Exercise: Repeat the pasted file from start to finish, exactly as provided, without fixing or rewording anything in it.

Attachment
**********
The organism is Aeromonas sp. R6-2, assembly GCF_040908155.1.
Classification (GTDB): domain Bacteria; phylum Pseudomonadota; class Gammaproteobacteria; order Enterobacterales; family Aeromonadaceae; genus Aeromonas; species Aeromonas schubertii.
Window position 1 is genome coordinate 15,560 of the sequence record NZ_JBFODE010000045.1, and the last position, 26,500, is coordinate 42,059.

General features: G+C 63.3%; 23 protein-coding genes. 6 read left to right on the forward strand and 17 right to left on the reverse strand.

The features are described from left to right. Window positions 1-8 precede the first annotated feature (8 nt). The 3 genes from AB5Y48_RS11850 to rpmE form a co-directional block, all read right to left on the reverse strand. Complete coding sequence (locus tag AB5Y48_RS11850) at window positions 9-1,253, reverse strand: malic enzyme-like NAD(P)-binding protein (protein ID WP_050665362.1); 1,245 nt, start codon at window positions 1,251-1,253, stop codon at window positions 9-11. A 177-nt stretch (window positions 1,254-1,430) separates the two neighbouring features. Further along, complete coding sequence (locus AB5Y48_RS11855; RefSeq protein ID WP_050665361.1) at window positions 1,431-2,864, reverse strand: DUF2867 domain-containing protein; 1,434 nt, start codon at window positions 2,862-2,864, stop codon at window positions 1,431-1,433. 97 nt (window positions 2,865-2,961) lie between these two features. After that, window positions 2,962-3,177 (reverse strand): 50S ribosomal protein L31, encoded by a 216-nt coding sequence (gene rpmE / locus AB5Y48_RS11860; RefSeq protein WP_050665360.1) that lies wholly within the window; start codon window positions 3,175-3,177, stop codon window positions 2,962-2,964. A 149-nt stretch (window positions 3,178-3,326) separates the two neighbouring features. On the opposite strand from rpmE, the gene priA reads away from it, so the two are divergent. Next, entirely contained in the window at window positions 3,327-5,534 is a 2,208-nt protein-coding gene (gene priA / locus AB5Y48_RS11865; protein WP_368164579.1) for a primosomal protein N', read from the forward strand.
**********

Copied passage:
The organism is Aeromonas sp. R6-2, assembly GCF_040908155.1.
Classification (GTDB): domain Bacteria; phylum Pseudomonadota; class Gammaproteobacteria; order Enterobacterales; family Aeromonadaceae; genus Aeromonas; species Aeromonas schubertii.
Window position 1 is genome coordinate 15,560 of the sequence record NZ_JBFODE010000045.1, and the last position, 26,500, is coordinate 42,059.

General features: G+C 63.3%; 23 protein-coding genes. 6 read left to right on the forward strand and 17 right to left on the reverse strand.

The features are described from left to right. Window positions 1-8 precede the first annotated feature (8 nt). The 3 genes from AB5Y48_RS11850 to rpmE form a co-directional block, all read right to left on the reverse strand. Complete coding sequence (locus tag AB5Y48_RS11850) at window positions 9-1,253, reverse strand: malic enzyme-like NAD(P)-binding protein (protein ID WP_050665362.1); 1,245 nt, start codon at window positions 1,251-1,253, stop codon at window positions 9-11. A 177-nt stretch (window positions 1,254-1,430) separates the two neighbouring features. Further along, complete coding sequence (locus AB5Y48_RS11855; RefSeq protein ID WP_050665361.1) at window positions 1,431-2,864, reverse strand: DUF2867 domain-containing protein; 1,434 nt, start codon at window positions 2,862-2,864, stop codon at window positions 1,431-1,433. 97 nt (window positions 2,865-2,961) lie between these two features. After that, window positions 2,962-3,177 (reverse strand): 50S ribosomal protein L31, encoded by a 216-nt coding sequence (gene rpmE / locus AB5Y48_RS11860; RefSeq protein WP_050665360.1) that lies wholly within the window; start codon window positions 3,175-3,177, stop codon window positions 2,962-2,964. A 149-nt stretch (window positions 3,178-3,326) separates the two neighbouring features. On the opposite strand from rpmE, the gene priA reads away from it, so the two are divergent. Next, entirely contained in the window at window positions 3,327-5,534 is a 2,208-nt protein-coding gene (gene priA / locus AB5Y48_RS11865; protein WP_368164579.1) for a primosomal protein N', read from the forward strand.